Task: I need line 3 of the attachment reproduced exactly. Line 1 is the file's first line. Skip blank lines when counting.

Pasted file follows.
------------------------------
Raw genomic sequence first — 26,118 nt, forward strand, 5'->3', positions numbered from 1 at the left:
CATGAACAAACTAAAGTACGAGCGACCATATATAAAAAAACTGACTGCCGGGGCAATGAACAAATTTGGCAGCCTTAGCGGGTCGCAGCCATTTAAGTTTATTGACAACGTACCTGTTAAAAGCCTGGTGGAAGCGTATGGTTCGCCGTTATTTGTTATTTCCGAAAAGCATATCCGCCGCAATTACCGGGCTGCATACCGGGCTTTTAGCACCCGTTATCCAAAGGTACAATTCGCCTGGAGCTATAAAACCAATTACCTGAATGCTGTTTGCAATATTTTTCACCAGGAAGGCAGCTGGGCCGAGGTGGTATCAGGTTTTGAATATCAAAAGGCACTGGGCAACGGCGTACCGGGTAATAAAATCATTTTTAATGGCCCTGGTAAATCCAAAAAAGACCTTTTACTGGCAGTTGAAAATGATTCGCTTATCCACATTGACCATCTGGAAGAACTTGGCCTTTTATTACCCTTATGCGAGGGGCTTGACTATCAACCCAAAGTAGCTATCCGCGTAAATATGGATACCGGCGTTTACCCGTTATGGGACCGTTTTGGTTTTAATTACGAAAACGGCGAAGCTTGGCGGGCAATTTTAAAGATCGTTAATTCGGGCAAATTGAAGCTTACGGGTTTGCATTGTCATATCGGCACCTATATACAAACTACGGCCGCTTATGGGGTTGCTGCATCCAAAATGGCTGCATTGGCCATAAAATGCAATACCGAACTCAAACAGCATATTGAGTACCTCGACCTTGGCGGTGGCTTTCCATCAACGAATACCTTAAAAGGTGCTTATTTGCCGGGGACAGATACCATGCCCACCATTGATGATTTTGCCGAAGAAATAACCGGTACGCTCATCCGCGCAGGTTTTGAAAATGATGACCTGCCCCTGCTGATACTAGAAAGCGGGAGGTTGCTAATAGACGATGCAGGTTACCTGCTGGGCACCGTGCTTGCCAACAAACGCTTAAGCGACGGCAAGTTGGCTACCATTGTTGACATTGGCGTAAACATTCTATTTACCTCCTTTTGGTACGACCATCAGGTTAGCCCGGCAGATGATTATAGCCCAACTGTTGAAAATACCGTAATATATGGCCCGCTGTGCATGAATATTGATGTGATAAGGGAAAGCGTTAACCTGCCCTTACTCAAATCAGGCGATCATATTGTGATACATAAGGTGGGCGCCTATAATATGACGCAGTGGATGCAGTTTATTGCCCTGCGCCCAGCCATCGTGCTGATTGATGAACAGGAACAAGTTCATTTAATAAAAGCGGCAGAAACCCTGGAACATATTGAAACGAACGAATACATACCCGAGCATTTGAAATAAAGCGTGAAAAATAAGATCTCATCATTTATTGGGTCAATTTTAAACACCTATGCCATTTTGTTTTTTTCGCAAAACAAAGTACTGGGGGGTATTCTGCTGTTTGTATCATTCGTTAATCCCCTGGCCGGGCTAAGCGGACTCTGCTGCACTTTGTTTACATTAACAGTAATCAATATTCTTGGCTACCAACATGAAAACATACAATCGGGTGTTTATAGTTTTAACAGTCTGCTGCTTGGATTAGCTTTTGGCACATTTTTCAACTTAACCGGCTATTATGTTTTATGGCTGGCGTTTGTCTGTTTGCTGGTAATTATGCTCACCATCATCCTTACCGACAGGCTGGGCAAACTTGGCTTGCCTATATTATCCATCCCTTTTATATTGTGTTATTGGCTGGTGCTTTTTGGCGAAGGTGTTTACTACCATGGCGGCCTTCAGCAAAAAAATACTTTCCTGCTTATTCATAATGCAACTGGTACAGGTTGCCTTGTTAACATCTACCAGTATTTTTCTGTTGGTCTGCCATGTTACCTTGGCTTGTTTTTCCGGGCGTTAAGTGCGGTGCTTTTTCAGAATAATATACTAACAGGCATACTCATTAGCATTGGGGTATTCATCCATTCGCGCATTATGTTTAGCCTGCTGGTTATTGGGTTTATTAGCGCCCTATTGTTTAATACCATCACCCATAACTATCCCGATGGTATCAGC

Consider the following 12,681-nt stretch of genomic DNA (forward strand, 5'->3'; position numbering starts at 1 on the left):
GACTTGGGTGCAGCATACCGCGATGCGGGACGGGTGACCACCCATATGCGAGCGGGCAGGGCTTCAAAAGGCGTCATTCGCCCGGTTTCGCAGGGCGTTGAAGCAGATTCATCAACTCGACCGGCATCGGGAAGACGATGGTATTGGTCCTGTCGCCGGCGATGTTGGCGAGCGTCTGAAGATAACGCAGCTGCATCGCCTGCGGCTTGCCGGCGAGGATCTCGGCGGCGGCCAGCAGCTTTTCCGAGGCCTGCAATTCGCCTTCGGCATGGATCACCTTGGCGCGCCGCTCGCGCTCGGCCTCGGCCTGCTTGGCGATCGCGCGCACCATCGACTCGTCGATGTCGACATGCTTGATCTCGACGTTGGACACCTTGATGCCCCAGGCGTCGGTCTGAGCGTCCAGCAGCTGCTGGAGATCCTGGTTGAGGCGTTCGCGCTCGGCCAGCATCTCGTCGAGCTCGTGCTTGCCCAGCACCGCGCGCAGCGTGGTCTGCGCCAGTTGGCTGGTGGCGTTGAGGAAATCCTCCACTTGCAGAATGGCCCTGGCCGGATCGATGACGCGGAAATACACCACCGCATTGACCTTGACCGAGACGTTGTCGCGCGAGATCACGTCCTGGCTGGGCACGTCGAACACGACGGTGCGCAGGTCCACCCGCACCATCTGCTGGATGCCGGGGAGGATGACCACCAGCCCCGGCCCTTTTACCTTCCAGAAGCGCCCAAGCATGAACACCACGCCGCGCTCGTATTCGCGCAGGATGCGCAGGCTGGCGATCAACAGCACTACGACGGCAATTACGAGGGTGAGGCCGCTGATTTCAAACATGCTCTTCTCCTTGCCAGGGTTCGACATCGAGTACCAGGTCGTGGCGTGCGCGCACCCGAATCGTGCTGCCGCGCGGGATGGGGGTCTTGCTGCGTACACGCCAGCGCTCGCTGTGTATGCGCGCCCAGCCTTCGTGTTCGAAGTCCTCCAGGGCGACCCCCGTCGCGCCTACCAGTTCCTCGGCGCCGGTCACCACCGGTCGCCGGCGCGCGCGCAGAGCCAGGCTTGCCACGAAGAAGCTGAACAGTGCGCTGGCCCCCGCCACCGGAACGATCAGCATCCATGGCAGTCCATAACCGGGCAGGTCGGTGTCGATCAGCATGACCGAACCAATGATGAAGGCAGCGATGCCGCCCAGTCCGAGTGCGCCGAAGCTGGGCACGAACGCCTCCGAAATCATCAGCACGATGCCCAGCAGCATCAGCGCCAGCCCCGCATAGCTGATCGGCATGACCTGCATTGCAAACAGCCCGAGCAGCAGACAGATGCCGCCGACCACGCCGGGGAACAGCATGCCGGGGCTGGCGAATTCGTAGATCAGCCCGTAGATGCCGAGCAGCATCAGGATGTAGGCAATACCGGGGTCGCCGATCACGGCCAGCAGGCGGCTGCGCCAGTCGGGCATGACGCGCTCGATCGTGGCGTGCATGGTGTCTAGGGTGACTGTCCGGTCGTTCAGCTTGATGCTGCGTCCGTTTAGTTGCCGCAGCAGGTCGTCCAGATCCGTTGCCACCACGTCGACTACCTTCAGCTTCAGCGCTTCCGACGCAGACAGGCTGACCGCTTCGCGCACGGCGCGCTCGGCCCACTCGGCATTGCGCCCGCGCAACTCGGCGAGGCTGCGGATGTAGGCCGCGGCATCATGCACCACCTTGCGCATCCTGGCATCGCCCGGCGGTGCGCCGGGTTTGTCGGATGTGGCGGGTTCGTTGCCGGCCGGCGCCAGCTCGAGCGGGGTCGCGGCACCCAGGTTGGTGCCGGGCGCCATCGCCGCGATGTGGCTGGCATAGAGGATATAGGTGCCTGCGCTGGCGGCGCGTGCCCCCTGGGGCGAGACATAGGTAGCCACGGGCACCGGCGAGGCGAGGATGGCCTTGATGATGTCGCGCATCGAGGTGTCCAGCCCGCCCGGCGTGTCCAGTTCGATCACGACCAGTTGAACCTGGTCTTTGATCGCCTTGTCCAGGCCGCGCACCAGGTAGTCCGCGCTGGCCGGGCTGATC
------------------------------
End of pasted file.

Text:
Consider the following 12,681-nt stretch of genomic DNA (forward strand, 5'->3'; position numbering starts at 1 on the left):